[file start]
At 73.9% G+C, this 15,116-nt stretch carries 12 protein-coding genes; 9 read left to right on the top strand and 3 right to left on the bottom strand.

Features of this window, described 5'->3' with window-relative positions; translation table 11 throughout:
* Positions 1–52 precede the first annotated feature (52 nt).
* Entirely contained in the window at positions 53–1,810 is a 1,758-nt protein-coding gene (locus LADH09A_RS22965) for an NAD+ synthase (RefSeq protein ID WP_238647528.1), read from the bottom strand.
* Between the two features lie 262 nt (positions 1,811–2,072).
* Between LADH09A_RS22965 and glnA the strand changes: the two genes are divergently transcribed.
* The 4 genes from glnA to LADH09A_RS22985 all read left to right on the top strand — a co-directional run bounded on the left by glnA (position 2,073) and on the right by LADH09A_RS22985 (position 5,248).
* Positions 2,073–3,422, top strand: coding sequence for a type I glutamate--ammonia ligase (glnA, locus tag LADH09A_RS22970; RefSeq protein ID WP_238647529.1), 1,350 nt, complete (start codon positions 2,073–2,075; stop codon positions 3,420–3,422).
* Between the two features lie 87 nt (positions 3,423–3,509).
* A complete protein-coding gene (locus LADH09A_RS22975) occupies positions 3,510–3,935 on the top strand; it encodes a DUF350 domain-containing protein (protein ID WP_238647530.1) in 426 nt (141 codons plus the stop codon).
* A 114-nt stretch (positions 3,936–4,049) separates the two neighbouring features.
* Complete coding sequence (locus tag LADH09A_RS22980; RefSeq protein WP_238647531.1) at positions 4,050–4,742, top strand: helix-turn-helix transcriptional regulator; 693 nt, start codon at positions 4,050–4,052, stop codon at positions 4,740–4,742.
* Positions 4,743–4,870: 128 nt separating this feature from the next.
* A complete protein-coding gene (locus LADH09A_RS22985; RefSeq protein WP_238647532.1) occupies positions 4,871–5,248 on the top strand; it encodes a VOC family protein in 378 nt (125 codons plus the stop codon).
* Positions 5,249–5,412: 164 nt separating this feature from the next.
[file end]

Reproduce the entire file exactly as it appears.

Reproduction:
At 73.9% G+C, this 15,116-nt stretch carries 12 protein-coding genes; 9 read left to right on the top strand and 3 right to left on the bottom strand.

Features of this window, described 5'->3' with window-relative positions; translation table 11 throughout:
* Positions 1–52 precede the first annotated feature (52 nt).
* Entirely contained in the window at positions 53–1,810 is a 1,758-nt protein-coding gene (locus LADH09A_RS22965) for an NAD+ synthase (RefSeq protein ID WP_238647528.1), read from the bottom strand.
* Between the two features lie 262 nt (positions 1,811–2,072).
* Between LADH09A_RS22965 and glnA the strand changes: the two genes are divergently transcribed.
* The 4 genes from glnA to LADH09A_RS22985 all read left to right on the top strand — a co-directional run bounded on the left by glnA (position 2,073) and on the right by LADH09A_RS22985 (position 5,248).
* Positions 2,073–3,422, top strand: coding sequence for a type I glutamate--ammonia ligase (glnA, locus tag LADH09A_RS22970; RefSeq protein ID WP_238647529.1), 1,350 nt, complete (start codon positions 2,073–2,075; stop codon positions 3,420–3,422).
* Between the two features lie 87 nt (positions 3,423–3,509).
* A complete protein-coding gene (locus LADH09A_RS22975) occupies positions 3,510–3,935 on the top strand; it encodes a DUF350 domain-containing protein (protein ID WP_238647530.1) in 426 nt (141 codons plus the stop codon).
* A 114-nt stretch (positions 3,936–4,049) separates the two neighbouring features.
* Complete coding sequence (locus tag LADH09A_RS22980; RefSeq protein WP_238647531.1) at positions 4,050–4,742, top strand: helix-turn-helix transcriptional regulator; 693 nt, start codon at positions 4,050–4,052, stop codon at positions 4,740–4,742.
* Positions 4,743–4,870: 128 nt separating this feature from the next.
* A complete protein-coding gene (locus LADH09A_RS22985; RefSeq protein WP_238647532.1) occupies positions 4,871–5,248 on the top strand; it encodes a VOC family protein in 378 nt (125 codons plus the stop codon).
* Positions 5,249–5,412: 164 nt separating this feature from the next.